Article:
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A single spark of judgment can echo through history. Of all the great figures of the mighty Solar Hegemony, Empress Celina Solati-Vanen, Lux Imperia, stands atop a mountain of enemies as a peer to the greatest leaders of Humanity. Not since Emperor Remus did a personality reshape the Light Plains so strongly to their vision and will, however twisted. Celina’s ascension to new heights was necessary for such a spectacular fall.
~Salvation By the Light~
Celina was born around 41 LS, and was promptly abandoned by her unwed parents at the steps of the Temple of Sola in Abresia. This castoff origin did not immediately spell a sentence to slavery, as is common in Abresia. Rather, Celina spent countless hours in study and devout duty as the clergy took her in on a trial charity emulating the creche system of Mundi. Advisors took note of her dedication and wit, although always patronized she should try to curb her sharp tongue. Scholasta historians speculate that Celina’s troubled interpretation of her birth, coupled with the strict, relentless teachings against the promiscuity and excess of the old Abresian nobility, molded her into an assertive but deeply puzzling figure focused on rising to the most respectable position of power possible.
By early adulthood, Celina was a driven Solasii high priestess, fiercely pious and ascetic. Few did not wither under her carefully planned machinations against those she found to be hypocritical or corrupt. Celina steeled herself to be the embodiment of justice, faith, and the rule of divine law over Abresia. Those who did not come around to her strict interpretations of the Book of Sola found themselves isolated by her growing flock of commoners and low-clergy. In quick succession, several of Celina’s superiors in the church had their reputations tarnished, exposed for vice and greed in trials that ended with public executions overseen by Celina’s allies in the Abresian Krypteia.
~The Years of Tacitus The Kind~
Celina’s puritanical rise in Abresian society stood in direct opposition with the official spirit of the wider Hegemony. The Grand Reformations of Emperor Tacitus the Kind, grandson of the founding Emperor Remus Cassar, were in full swing by this early part of the Exodus Era. Religious tolerance, social programs for the poor, expanded protections for nonhumans, and less harsh Scintillan System forced conscription for the Solar Legions were all on the national agenda. Even talk of abandoning the quest to activate the Solar Network had begun in the wake of the supposed destruction of one of the seven Orbs of Abragon. Tacitus did not immediately condemn this talk, to the damning judgement of his peers. Most prominently, a push for more separation between the civil government of the empire and the Church of Sola was gaining steady support.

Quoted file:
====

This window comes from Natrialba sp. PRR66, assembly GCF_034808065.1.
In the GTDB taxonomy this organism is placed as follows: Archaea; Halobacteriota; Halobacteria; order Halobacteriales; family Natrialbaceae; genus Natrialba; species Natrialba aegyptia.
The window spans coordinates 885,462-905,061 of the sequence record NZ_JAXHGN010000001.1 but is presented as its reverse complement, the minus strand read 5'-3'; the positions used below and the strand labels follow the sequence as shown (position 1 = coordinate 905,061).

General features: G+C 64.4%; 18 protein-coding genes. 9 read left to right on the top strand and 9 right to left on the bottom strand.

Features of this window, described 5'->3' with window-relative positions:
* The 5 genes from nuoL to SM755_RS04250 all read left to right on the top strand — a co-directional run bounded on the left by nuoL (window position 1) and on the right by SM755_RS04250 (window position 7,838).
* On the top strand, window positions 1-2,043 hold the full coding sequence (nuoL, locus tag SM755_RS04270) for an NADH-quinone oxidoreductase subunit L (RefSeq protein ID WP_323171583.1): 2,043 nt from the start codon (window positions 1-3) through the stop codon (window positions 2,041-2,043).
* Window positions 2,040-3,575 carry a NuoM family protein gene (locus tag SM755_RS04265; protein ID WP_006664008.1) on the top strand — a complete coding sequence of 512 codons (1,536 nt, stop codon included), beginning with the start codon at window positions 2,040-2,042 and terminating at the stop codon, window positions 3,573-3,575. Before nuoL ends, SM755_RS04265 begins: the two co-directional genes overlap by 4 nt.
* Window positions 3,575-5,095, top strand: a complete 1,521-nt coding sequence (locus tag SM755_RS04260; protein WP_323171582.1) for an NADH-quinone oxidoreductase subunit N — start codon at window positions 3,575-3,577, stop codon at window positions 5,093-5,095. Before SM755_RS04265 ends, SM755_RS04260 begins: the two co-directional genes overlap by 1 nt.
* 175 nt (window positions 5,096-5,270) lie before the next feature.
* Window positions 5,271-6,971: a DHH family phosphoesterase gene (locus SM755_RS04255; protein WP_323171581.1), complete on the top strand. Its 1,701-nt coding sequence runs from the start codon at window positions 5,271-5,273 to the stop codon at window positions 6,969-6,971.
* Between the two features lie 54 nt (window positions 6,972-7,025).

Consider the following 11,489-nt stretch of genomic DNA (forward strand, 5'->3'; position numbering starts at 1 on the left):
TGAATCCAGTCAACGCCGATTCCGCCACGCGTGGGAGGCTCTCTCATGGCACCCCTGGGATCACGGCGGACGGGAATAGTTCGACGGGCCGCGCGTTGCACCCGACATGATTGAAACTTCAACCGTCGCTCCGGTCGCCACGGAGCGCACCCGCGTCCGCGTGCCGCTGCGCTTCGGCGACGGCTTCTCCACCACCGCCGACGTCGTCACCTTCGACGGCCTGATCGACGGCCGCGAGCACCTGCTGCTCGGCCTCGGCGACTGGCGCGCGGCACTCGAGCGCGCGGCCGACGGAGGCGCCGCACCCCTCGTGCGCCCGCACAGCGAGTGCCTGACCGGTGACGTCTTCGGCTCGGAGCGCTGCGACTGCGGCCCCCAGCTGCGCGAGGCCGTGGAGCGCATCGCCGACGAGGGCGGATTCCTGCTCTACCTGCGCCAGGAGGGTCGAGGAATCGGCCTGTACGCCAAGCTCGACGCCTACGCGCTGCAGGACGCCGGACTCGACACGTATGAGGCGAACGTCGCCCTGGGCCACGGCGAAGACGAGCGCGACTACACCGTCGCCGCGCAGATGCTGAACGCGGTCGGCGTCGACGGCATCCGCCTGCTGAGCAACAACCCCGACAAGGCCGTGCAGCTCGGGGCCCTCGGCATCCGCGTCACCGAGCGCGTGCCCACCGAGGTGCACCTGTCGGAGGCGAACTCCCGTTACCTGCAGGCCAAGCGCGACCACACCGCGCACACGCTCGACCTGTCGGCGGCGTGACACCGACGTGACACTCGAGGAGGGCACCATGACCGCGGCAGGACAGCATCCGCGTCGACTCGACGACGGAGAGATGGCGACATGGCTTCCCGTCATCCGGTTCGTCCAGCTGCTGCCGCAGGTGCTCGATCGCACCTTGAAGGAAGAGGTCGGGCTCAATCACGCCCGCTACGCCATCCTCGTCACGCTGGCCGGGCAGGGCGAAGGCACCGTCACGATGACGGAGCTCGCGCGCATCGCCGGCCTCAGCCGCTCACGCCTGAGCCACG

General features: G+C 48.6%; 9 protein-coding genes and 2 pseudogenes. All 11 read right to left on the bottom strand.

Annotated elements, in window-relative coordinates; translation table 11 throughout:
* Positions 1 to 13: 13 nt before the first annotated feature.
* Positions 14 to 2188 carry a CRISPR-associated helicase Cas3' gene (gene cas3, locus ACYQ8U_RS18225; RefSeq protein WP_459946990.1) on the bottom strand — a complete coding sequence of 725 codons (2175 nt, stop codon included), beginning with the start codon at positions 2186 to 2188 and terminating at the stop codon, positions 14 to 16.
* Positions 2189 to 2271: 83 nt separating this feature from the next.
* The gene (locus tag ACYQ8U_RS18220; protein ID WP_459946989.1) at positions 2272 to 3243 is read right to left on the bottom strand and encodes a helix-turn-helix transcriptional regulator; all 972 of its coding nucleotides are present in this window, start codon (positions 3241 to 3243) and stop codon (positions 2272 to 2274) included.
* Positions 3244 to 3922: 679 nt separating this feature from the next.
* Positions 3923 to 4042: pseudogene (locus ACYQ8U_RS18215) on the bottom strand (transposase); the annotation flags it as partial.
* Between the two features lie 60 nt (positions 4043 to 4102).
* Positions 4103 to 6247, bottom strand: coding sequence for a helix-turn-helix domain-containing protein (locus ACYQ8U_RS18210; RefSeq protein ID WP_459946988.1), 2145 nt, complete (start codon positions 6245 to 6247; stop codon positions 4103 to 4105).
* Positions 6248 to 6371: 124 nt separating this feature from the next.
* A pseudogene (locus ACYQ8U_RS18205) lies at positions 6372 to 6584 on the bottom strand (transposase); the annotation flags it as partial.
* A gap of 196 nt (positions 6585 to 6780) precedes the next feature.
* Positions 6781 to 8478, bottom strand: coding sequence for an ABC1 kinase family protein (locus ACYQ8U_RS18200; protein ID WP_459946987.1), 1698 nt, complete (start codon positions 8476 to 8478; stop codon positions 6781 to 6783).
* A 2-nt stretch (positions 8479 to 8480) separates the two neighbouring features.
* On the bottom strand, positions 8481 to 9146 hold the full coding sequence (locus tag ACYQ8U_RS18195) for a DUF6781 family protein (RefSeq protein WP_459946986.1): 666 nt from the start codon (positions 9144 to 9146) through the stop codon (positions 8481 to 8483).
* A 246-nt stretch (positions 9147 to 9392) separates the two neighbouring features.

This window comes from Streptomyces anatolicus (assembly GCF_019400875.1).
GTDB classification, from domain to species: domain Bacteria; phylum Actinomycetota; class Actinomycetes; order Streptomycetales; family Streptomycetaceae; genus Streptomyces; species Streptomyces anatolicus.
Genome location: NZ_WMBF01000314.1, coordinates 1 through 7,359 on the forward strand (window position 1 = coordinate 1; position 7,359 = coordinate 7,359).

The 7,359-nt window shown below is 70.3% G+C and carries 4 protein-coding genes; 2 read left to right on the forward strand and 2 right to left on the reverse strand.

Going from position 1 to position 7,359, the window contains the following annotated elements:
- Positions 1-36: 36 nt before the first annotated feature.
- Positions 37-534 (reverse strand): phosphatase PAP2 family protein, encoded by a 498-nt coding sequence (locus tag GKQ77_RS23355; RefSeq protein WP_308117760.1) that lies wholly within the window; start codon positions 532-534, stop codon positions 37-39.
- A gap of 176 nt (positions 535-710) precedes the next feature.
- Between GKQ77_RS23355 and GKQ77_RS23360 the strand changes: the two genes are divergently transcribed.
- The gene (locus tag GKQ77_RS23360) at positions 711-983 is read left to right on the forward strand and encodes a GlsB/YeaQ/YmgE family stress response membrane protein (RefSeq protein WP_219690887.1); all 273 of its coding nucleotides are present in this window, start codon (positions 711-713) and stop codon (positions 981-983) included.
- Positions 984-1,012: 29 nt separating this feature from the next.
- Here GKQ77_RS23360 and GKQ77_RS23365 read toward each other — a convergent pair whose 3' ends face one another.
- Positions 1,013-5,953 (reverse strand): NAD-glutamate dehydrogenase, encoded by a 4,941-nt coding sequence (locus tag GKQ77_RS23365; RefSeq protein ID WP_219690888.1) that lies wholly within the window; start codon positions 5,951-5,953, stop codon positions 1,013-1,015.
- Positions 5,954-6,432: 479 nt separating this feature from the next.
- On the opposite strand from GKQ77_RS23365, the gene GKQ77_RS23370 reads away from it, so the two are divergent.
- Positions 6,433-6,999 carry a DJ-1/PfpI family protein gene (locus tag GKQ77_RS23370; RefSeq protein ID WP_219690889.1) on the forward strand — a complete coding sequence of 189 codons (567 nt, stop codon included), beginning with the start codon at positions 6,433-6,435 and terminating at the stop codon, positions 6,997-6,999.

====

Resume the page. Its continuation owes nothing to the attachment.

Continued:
This was a vast political swing in the other direction from the brutal reign of Tacitus’s father Emperor Decimus, who had traumatized the Light Plains. Yet, to Celina’s flock, the Grand Reformations appeared to be a straying of the Hegemony’s society away from the fundamental tenets that once guided it to conquer much of the known world. To allow Tacitus’s sweeping reforms to continue would be to risk the Final Victory promised by the Book of Sola at the end of days.
~Rise of the Rudimentarii~
No further ‘heresy’ would be allowed to fester. The Abresian church’s criticisms came to a head during the Silver Horizon riots of 66 LS. Secretly roused to action by Celina and a close core of ringleaders, the city’s devout public rose up and declared a new sect of the Church of Sola – The Rudiment. With Celina at the head, this ‘pure’ form of the faith was magnetic to the Abresians who felt alienated by the rapidly changing pace of their world. It quickly spread to other corners of the Hegemony through waves of born-twice preachers. In Abresia, the Rudimentarii overpowered the garrison legions, put down several slave revolts, and looked for allies among the dozens of fledgling separatist movements led by rogue generals and governors across the Light Plains.
The most powerful of these rebellions was led by High Admiral Ahn Vanen of Deonar. Vanen had also grown wary of Tacitus’s reforms, seeing them as compassionate but a threat to the survival of Humanity. He was quick to pledge the Imperial Home Fleet to spread the light of the Rudiment. Using intelligence provided by Celina, two full loyalist provincial legions were defeated and captured by the Cobalt Marines of Deonar at the Rout of Fallow Fields. Thousands of disarmed legionnaires were paraded through the streets of Deonar, then ordered to convert and fight for the Rudiment or face death. As one, the entire force bent the knee. Celina and Ahn finally had a military large enough to strike for the Water Palaces of Scintilla.